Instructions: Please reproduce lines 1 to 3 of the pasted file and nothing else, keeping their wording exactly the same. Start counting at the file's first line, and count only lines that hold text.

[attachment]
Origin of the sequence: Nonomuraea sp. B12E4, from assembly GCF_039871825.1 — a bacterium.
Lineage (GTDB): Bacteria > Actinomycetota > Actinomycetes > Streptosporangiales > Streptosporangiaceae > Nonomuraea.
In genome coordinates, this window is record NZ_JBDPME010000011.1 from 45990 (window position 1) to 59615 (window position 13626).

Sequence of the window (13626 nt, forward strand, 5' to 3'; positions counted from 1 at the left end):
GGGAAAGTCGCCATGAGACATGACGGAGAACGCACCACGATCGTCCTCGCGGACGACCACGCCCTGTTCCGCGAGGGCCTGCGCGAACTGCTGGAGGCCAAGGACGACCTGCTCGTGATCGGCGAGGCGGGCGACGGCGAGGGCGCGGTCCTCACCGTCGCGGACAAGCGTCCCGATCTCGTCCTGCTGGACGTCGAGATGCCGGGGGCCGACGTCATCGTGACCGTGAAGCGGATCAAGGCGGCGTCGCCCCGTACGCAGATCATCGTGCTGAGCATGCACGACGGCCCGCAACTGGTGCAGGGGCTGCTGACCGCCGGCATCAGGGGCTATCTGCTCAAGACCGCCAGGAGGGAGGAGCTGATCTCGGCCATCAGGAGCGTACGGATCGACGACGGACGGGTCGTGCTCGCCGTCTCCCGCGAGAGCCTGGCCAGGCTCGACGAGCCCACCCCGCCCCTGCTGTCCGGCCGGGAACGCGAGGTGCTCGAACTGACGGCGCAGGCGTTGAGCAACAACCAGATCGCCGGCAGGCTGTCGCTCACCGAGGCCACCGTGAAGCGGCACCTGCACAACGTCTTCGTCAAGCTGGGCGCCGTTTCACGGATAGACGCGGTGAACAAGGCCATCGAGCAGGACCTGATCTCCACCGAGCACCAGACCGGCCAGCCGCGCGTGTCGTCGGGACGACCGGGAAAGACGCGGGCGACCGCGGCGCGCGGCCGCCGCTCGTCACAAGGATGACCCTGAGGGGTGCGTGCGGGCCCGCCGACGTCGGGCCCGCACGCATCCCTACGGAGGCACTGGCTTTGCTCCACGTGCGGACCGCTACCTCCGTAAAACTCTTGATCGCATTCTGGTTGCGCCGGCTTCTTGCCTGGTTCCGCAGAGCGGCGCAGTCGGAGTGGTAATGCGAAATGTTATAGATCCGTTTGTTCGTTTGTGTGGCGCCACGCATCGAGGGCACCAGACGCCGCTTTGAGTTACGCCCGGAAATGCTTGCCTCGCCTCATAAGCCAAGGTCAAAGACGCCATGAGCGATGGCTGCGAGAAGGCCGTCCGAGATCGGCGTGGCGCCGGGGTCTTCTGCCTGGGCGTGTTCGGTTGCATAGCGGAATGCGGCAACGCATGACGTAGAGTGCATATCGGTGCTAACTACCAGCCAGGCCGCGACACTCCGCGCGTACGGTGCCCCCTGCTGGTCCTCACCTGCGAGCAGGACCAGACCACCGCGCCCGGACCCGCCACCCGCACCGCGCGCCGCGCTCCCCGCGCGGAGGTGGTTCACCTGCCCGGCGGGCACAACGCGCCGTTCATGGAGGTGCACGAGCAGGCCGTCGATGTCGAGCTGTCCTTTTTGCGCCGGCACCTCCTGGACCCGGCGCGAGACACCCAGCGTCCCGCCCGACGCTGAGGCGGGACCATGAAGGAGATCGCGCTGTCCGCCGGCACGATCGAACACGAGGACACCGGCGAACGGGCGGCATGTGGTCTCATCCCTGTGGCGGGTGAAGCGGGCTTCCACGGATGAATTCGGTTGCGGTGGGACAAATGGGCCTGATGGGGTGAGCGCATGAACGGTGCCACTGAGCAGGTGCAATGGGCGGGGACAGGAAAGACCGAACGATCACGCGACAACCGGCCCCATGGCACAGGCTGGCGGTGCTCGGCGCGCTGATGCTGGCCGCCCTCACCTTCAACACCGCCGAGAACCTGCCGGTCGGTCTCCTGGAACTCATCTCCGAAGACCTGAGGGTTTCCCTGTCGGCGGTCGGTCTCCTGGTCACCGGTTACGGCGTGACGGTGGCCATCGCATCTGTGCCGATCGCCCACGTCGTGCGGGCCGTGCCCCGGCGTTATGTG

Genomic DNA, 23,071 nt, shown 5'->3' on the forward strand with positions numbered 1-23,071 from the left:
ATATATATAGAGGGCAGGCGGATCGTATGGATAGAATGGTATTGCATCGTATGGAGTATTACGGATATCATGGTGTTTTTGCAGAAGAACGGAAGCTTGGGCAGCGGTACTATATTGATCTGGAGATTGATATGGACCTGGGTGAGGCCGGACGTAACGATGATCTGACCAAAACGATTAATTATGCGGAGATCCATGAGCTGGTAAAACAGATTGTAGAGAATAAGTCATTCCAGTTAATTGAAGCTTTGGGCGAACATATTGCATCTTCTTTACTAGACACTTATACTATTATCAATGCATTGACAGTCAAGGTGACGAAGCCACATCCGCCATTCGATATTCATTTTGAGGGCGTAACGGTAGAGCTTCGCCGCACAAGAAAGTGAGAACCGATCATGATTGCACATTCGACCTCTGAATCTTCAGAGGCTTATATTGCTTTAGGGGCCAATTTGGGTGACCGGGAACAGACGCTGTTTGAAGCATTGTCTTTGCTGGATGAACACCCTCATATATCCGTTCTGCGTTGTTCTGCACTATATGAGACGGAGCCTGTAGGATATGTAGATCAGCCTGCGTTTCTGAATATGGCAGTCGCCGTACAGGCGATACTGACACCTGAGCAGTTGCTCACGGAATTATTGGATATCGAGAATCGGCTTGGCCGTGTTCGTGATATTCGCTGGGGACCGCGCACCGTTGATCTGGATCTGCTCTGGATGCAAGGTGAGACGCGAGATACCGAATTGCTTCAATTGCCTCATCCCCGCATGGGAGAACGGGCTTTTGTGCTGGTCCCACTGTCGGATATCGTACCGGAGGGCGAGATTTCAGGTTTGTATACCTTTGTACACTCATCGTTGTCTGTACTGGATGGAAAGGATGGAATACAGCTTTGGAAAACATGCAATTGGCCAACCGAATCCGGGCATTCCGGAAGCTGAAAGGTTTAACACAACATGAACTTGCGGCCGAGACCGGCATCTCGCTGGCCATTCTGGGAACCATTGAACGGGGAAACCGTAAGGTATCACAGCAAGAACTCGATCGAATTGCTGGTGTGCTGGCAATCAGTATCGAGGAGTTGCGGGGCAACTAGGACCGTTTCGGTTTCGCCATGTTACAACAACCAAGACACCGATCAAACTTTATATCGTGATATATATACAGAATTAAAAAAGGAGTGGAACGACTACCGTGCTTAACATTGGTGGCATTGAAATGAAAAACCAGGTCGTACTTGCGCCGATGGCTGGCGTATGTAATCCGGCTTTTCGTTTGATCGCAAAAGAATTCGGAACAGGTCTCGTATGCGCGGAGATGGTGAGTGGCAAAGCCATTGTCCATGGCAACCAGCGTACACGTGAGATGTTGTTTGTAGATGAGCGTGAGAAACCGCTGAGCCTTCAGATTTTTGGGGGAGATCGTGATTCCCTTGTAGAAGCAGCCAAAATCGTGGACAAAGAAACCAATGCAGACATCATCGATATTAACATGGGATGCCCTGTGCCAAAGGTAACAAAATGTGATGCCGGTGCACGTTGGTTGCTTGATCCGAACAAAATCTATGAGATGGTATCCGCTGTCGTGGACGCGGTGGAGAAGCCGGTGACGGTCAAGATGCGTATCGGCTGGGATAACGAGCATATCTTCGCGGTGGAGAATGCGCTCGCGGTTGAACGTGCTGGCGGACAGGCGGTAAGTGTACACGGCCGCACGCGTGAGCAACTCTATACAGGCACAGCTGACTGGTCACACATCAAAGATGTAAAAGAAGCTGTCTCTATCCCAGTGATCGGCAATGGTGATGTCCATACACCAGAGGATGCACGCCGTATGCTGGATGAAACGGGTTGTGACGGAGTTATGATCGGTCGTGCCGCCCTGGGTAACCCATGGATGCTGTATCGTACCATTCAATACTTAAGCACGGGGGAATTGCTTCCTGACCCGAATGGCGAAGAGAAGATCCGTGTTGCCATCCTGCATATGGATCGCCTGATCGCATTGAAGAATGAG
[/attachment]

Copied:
Origin of the sequence: Nonomuraea sp. B12E4, from assembly GCF_039871825.1 — a bacterium.
Lineage (GTDB): Bacteria > Actinomycetota > Actinomycetes > Streptosporangiales > Streptosporangiaceae > Nonomuraea.
In genome coordinates, this window is record NZ_JBDPME010000011.1 from 45990 (window position 1) to 59615 (window position 13626).